We then tell mailhandler that created node won't be published (only special users can see it, like reviewers). It won't be promoted to front-page too, and no autoaliasing will be performed (we'll set our own path).
This is default commands, valid for all submitted emails.
Email specific commands
pass: mysecret path: content/tutorial_pwm1
This is an example. Password is here identified user japp, to avoid spamming issues. We also tell Drupal which path to use for this content.
Remaining content is what will be used to produce node's content. Title is taken from email's subject. Note we submit HTML, but as raw text, we don't submit a real HTML MIME part. So, an example of content could be:
This is my <b>content</b>
This is my content
mailsave is used later, to extract attachments, just like if they were uploaded via the website.
JAPP module: playing with Drupal
Currently, JAPP publishes content on the website, but manual operations are still needed: you need to tell Drupal where to attach your page, that is, in which menu or book it should appear.
Automation of this part may be for another JAPP version. For now, manual operations, in Drupal, may be required to assemble pages together. Luckily, this has to be done at first, then very rarely, as content will be updated more than created (I guess).
Now, imagine the following scenario. You create a DITA document named "my tutorial". It gets published to the website. Now you update your tutorial. Should this triggers another page creation ? Is so, this means each updates needs manual operations. And URL for this updated page can't be the same as the first one, so all referring pages would need to be updated ! Instead, node's content must be updated, and attachments renewed. For this, we need to know, when sending the email, if a previous page exists, and what is its node ID. This typically can't be done that way, because when sending emails, we can't know if a node exists for this page, and if so, what is its ID...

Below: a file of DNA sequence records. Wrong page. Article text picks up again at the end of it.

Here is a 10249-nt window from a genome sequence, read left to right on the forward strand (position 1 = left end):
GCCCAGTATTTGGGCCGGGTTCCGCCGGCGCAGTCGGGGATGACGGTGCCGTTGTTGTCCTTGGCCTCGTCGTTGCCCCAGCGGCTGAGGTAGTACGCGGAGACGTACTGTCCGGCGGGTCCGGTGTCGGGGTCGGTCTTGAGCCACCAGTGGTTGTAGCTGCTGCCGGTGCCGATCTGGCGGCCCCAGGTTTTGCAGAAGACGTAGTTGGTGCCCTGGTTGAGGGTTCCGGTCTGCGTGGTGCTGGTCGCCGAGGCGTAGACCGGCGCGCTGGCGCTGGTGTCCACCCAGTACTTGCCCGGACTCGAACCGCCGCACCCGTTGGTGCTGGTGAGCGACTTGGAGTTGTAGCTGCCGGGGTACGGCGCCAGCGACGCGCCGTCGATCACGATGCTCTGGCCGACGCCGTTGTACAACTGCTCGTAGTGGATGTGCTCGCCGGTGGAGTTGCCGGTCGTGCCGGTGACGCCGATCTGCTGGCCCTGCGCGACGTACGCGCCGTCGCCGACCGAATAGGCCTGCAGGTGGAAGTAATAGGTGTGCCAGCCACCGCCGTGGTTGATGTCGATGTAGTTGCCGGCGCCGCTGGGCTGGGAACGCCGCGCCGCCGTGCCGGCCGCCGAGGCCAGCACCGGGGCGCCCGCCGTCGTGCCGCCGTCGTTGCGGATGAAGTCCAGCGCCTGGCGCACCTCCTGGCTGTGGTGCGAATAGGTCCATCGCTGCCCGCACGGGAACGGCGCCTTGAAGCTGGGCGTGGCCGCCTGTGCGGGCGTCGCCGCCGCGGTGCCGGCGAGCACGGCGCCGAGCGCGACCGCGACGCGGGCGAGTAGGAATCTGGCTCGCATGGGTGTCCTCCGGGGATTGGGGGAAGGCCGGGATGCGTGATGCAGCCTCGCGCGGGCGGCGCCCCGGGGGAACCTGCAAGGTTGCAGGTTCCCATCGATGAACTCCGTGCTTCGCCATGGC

So, a solution is to write a Drupal module, and implement a hook_mailhandler. A hook is a special PHP function (it has a special name, here it finished with _mailhandler) in Drupal. This hook will be called before node's creation. From given path command, it'll lookup in Drupal database to find corresponding node. Does it exist ? If not, it triggers a page creation (it just lets mailhandler processes the email as usual). If it exists, then it fetches its node ID and revision ID (version), and put "nid: XX" command and "vid: YY" command. mailhandler then continues its processing and now knows this is for an existing node.
japp module is under jallib SVN repository.
A final step would consist into checking for unpublished content on website, reviewing it and publish it. This is also during this final step that content is being attached to a menu, books... This step isn't necessary during content updates: nodes are updated in this case, this means menu or book configuration is kept.